This counter started on Dec. 22, 2020
They're in the news a little less often these days (because people are finally doing something about it!) - places where people churn out hundreds and hundreds of puppies every year amid unspeakable filth, riddled with parasites and diseases, either packed into tiny cages so that they can't move, or roaming loose in enclosures to prey on each other and only the strongest survive - basically, they're unfed, uncleaned, and unloved.
Why would anyone in their right mind subject such loving animals as dogs, to such abusive conditions? That seems to be the main issue - these people AREN'T in their right mind! They want to see dollars in their pockets, not spent on their dogs, and the bottom line is all about the money to be made, not the tremendous outlay of money, time, work and love involved in properly caring for a clean and wholesome kennel full of happy, healthy dogs.
According to one resource we have, there are five basic types of dog breeders:
* Commercial Breeders
* Companion Animal Suppliers
* Backyard Breeders
* Fancy Breeders
* Puppy Mills
* Commercial breeders are in business to produce puppies for the pet store trade. Kennels may vary in size from only one or two females to more than 200 females. This isn't always bad, because regulations exist to govern this type of operation, and every breeder who sells directly to pet stores or to brokers is required to obtain a license from the US Department of Agriculture (USDA), according to the Animal Welfare Act (AWA). A number of states also require them to have kennel licenses. Regulations are in place regarding facility construction and maintenance, cleanliness, husbandry and the provision of veterinary care. Violations may result in civil or criminal sanctions such as fines and license revocation, or worse. All pet stores should require that their suppliers are in compliance with USDA regulations. Sadly, many do not.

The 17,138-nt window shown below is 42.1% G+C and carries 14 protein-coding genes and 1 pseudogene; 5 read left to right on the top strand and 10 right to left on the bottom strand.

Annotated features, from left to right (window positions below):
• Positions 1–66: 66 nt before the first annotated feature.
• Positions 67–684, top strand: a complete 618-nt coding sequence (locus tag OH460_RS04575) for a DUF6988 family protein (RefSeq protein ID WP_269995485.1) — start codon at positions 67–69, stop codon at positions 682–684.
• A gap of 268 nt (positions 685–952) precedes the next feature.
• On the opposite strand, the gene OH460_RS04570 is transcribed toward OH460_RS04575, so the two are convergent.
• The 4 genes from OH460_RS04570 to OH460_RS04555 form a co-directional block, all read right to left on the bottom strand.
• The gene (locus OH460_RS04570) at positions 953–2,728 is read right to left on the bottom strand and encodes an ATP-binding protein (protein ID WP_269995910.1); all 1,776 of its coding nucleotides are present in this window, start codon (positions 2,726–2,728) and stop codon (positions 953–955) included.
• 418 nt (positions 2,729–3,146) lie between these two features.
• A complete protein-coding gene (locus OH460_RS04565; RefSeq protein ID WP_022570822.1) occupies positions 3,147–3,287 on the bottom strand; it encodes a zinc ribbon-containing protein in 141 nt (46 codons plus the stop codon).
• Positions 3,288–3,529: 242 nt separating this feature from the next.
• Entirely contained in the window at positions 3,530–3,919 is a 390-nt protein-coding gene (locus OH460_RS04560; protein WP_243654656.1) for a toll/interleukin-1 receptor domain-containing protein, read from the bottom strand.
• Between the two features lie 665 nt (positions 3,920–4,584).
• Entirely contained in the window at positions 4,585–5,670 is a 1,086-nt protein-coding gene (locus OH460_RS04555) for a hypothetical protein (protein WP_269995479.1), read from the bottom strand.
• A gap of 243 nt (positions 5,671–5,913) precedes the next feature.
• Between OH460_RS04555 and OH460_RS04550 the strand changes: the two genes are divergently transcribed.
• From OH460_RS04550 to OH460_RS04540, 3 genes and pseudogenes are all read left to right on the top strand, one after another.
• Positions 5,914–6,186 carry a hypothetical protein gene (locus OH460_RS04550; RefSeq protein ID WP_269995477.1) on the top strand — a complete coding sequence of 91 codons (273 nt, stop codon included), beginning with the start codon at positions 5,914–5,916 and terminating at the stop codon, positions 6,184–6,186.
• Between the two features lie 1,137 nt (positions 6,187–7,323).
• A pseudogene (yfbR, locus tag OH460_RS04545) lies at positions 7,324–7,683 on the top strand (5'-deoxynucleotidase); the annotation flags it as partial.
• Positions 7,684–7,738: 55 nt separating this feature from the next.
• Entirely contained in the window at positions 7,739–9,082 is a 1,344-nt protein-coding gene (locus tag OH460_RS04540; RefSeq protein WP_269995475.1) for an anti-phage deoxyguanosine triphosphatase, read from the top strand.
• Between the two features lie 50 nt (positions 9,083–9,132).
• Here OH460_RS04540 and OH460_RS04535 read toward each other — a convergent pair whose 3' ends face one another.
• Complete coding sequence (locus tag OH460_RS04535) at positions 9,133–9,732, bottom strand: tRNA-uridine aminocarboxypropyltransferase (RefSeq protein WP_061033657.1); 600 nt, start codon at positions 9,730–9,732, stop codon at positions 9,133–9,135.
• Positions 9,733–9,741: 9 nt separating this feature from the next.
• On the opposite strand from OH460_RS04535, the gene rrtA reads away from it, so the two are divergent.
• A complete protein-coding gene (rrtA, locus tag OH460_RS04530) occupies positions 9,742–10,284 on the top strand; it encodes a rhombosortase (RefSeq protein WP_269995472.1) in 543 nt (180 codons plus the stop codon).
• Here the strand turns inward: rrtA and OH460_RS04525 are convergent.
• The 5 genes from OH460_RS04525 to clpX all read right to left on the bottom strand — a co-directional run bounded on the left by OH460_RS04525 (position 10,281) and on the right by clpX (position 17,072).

* Companion animal suppliers - Brokers (wholesalers) usually obtain puppy litters from both commercial and non-commercial breeders for resale to pet stores, but these suppliers must be USDA licensed. Some states also require kennel licenses for wholesale companion animal suppliers.
* People occasionally involved in breeding are called backyard breeders - rather like the "shade-tree mechanic," who does not have his own shop but tinkers on vehicles for his friends. Many times, these are people who have an intact female who gets bred every time she comes in heat, by every loose dog who can get to her - "but we can always find homes for her puppies." This type of breeder can be a local source of pups for sale to pet stores, and can be found by responding to ads in the newspaper or tacked on the nearest telephone pole. Backyard breeders seldom utilize a veterinarian's services on a regular basis. Depending on the state and the number of females or puppies or total dogs involved, these breeders may be required to obtain state licenses. Exempted from AWA licensing are people keeping three or fewer breeding female dogs, and who only sell the puppies born and raised on their property.